News That Matters

Tag: mice

Sound influences the way mice and rats sense touch

Sound influences the way mice and rats sense touch

Science
Dec. 28 (UPI) -- New research suggests the brain's main sensory centers -- the visual cortex, auditory cortex and somatosensory cortex -- are influenced by one another. Through a series of tests, researchers in Japan showed auditory inputs to the barrel cortex in mice and rats influences the rodents' responses to tactile stimulation. The barrel cortex is a type of somatosensory cortex found in rodents. The region oversees the brain's perception of and response to touch, pain and temperature. Scientists think the link between the barrel cortex and rodent whiskers is similar to the link between the human brain's somatosensory cortex and human fingertips. Researchers used patch clamps, an electric brain recording technology, to measure the influence of different sensory inputs on individual ...
Mice raised communally fare better as adults

Mice raised communally fare better as adults

Science
Nov. 16 (UPI) -- It takes a village to raise a child -- and to raise a mouse. According to a new study, mice raised communally benefit from a competitive advantage as adults. The new research was published this week in the journal Scientific Reports. "Female house mice pursue two flexible social strategies, either raising their offspring in communal or single nests," Stefan Fischer, researcher at the University of Liverpool, said in a news release. "This makes them an ideal model species to study how these different approaches shape future development." The decision to raise mice communally or in a single nest is influenced by a variety of local conditions, including the levels of social competition, but until now, scientists hadn't measured the effects of rearing decisions on adult behav...
Compound from Rhodiola plant improved memory in mice in study

Compound from Rhodiola plant improved memory in mice in study

Health
Oct. 25 (UPI) -- An active ingredient from the medicinal plant Rhodiola rosea may improve memory, according to a study with flies and mice. The plant has been known to increase mental performance, but researchers wanted to find out which specific substances improved memory. Their findings were published Wednesday in the journal Science Advances. Rhodiola rosea, which is also called golden root, rose root and roseroot, grows naturally in wild Arctic regions of Europe, Asia and North America. It has been long used to treat several disorders, notably including treatment of anxiety and depression. "In order to make this knowledge useful for medicine, we wanted to find out which specific substances from Rhodiola improve memory," first author Dr. Birgit Michels, from the Leibniz Institutes for ...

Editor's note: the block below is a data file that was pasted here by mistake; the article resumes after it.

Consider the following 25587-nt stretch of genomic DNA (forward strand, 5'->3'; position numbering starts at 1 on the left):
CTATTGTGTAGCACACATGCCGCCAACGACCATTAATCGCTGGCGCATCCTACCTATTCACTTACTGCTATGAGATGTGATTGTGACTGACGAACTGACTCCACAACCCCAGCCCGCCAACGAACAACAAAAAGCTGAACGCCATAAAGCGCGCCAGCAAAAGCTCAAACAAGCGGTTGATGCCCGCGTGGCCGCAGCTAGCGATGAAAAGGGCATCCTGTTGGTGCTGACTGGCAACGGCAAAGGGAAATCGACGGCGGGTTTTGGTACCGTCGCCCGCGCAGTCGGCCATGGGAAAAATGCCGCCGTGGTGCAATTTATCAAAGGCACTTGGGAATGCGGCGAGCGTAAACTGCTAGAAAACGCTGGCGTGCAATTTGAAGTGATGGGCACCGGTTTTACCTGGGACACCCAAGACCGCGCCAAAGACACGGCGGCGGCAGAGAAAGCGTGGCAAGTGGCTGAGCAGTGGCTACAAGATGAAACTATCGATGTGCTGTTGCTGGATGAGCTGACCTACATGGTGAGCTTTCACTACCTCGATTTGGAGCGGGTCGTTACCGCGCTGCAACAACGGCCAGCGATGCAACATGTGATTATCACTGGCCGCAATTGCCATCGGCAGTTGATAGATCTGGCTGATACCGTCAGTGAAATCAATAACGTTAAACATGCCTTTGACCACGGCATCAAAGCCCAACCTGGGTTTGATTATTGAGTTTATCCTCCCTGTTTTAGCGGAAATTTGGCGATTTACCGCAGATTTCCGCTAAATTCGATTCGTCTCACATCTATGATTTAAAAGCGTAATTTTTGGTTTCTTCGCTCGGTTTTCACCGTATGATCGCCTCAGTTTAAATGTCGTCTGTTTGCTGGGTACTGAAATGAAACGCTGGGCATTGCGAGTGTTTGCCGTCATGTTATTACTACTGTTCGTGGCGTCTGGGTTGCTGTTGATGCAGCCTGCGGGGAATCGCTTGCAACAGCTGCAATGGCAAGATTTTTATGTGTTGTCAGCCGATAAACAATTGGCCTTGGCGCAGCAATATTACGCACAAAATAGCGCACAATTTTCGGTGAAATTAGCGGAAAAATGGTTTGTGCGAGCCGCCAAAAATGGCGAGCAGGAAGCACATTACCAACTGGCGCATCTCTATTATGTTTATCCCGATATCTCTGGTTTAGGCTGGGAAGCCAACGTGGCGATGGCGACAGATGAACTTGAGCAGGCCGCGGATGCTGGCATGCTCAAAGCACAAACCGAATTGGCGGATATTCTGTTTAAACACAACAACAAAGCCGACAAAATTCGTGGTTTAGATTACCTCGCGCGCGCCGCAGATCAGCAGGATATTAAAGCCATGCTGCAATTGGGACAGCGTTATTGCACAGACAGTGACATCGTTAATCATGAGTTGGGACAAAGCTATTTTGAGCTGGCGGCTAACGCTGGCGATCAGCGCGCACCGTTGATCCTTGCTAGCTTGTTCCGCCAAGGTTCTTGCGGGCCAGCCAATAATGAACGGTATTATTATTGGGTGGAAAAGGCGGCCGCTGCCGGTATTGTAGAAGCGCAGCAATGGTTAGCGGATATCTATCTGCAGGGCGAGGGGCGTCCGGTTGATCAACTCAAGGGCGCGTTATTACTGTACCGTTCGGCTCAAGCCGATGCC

'Super-sized' mice threaten seabird colonies with extinction

'Super-sized' mice threaten seabird colonies with extinction

Science
Super-sized mice are killing millions of seabird chicks on a remote island in the South Atlantic, threatening some rare species with extinction. According to a study from the RSPB, the mice have learned to eat the eggs and chicks of the many millions of birds that make Gough Island their home.The group says that without action, the endangered Tristan albatross is likely to go extinct.A campaign is planned to eradicate the mice entirely in 2020. Restoring South Georgia's wildlife paradise Same-sex mice have babies Gough Island is a remote UK Overseas Territory, considered to be one of the world's most important seabird colonies, hosting more than 10 million birds. Mice...
First esophagus grown from stem cells transplanted into mice

First esophagus grown from stem cells transplanted into mice

Health
Oct. 18 (UPI) -- Researchers for the first time have grown a functional esophagus from stem cells and transplanted the food pipe successfully in mice. This engineering process could pave the way to the creation of lab-grown food pipes for children with congenital and acquired gut conditions, according to researchers at the University of College London's Great Ormond Street Institute of Child Health. The development could help reduce the need for donated organs, which are often in short supply -- especially for pediatric patients -- and significantly lowers the risk of a donor organ being rejected by the patient's body. A paper on the work, conducted by researchers at UCL, as well as the Great Ormond Street Hospital and the Francis Crick Institute, was published this week in the journal Na...